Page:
International Encyclopedia of Civil Society

2010 Edition
| Editors: Helmut K. Anheier, Stefan Toepler

Social Economy

  • Eric Bidet
Reference work entry


Social economy is an almost 200-year-old concept deeply rooted in the social, political, and economic history of Western European countries. However, probably due to its polysemy and its ups and downs during this long history, the concept of social economy has not gained a solid and univocal recognition in the academic circles until it reemerged in the 1980s in France and then in most European countries before it spread elsewhere in Latin and North America and in Asia. With the growing interest for a “third way” resulting from the collapse of state-controlled economies and the rising discontent toward an all liberal and capitalist model, the social economy has aroused great attention from scholars and policy makers for some 20 years. It surely represents an interesting approach for the advocates of the welfare mix and all those who are convinced of the plurality of economy as well as for scholars who stress the need for interdisciplinarity in the social sciences.


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References/Further Readings

  1. Annals of Public and Co-operative Economy. Liège, Belgium, from
  2. Azam, G. (2003). Économie sociale, tiers secteur, économie solidaire: Quelles frontières? Revue du MAUSS. Paris: La Découverte.Google Scholar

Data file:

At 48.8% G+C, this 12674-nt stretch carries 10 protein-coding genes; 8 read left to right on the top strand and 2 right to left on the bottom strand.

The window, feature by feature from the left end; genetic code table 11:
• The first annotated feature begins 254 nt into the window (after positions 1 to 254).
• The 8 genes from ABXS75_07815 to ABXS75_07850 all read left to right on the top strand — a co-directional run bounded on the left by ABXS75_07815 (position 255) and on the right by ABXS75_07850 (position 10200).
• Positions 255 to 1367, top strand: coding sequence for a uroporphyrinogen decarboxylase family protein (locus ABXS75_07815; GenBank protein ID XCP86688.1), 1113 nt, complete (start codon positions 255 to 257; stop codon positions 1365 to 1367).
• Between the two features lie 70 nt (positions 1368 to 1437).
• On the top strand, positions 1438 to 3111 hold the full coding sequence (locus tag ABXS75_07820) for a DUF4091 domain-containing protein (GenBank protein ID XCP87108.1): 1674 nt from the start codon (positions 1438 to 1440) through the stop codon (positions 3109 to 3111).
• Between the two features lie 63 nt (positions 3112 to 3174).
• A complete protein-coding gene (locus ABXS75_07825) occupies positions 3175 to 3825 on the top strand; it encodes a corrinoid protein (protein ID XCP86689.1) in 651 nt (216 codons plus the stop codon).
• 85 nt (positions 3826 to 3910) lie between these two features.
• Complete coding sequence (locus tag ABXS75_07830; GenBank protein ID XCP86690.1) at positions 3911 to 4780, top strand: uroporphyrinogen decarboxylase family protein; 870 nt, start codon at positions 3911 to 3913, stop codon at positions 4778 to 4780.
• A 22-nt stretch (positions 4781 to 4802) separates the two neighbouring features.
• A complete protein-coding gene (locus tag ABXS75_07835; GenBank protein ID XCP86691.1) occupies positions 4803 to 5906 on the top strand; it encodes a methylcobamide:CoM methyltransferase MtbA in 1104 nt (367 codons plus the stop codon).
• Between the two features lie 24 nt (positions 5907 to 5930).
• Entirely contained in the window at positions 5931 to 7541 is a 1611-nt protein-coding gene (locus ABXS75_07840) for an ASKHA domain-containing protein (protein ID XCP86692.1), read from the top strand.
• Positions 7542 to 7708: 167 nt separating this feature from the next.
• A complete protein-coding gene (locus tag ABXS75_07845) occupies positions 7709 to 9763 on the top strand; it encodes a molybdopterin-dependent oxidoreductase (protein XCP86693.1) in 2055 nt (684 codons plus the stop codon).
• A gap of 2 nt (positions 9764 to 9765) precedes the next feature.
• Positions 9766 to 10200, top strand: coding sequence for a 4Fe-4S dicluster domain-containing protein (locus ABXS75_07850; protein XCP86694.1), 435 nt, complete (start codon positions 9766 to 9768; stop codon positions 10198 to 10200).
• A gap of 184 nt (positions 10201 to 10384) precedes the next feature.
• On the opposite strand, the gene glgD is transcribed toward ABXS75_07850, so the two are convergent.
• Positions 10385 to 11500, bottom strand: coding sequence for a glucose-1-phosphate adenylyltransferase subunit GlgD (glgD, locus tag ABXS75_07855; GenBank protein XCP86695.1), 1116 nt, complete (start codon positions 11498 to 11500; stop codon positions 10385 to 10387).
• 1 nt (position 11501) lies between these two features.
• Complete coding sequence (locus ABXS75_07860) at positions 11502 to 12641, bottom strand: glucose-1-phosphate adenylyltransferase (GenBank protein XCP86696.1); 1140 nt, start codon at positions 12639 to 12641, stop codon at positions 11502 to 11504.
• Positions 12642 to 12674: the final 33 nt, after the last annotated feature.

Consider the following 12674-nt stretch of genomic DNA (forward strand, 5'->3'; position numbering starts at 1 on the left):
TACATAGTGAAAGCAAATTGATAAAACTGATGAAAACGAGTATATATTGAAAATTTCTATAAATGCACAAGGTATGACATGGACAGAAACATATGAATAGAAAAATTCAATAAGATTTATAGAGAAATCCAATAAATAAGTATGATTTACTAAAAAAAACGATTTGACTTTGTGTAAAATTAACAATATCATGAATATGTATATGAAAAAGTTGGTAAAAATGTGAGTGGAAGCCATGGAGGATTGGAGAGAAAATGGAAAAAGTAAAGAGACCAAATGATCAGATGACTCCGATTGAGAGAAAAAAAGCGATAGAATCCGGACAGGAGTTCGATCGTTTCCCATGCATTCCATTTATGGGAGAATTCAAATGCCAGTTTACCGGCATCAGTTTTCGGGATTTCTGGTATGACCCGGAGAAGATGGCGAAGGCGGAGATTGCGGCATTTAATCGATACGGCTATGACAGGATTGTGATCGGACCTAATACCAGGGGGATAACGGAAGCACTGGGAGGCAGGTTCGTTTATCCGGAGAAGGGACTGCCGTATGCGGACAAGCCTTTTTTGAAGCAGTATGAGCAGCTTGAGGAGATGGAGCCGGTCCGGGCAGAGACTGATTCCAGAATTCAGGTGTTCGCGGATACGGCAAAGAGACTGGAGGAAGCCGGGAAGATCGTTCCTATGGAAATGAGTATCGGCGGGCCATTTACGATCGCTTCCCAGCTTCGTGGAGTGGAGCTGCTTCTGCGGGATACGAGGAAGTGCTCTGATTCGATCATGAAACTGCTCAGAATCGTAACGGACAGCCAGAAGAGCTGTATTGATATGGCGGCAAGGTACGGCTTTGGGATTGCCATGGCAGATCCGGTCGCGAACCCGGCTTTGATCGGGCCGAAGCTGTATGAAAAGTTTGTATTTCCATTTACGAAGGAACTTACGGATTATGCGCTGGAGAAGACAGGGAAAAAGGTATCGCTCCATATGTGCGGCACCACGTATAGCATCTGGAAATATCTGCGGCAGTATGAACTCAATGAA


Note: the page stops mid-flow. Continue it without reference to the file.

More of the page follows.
3. Bidet, E. (1997). L’économie sociale. Paris: Le Monde.Google Scholar
  4. Bidet, E. (2003). L’insoutenable grand écart de l’économie sociale: Isomorphisme institutionnel et économie solidaire. Revue du MAUSS. Paris: La Découverte.Google Scholar
  5. Bruyn, S. (1977). The social economy. New York: Wiley.Google Scholar
  6. Castel, R. (1995). La métamorphose de la question sociale. Paris: Fayard (English translation: The metamorphosis of the social question, Konstanz: University Publishers at Konstanz 2002).Google Scholar
  7. Chaves, R., & Monzon, J. L. (2007). The social economy in the European Union. Report for the European Economic and Social Committee. Liège: Ciriec.Google Scholar
  8. Defourny, J., Develtere, P., & Fonteneau, B. (2000). Social economy North and South. Leuven-Liège: HIVA-Centre d’économie sociale.Google Scholar
  9. Demoustier, D. (2001). L’économie sociale et solidaire. Paris: Syros.Google Scholar
  10. Demoustier, D. (2007). Présentation du volume. In C. Gide (Ed.), Les institutions de progrès social. Paris: L’Harmattan.Google Scholar
  11. Desroche, H. (1983). Pour un traité d’économie sociale. Paris: CIEM.Google Scholar
  12. Gide, C. (1905). Les institutions de progrès social (new edition with introduction and notes by D. Demoustier, 2007, Paris: L’Harmattan).Google Scholar
  13. Gueslin, A. (1987). L’invention de l’économie sociale. Paris: Economica.Google Scholar
  14. RECMA. Paris, France, from
  15. Vienney, C. (1994). L’économie sociale. Paris: La Découverte.Google Scholar
  16. Walras, L. (1896). Etudes d’économie sociale (new edition with introduction and notes by P. Dockes, 1990, Paris: Economica).Google Scholar

Copyright information

© Springer Science+Business Media, LLC 2010

Authors and Affiliations

  • Eric Bidet
    • 1
  1. 1.University of MaineLeMansFrance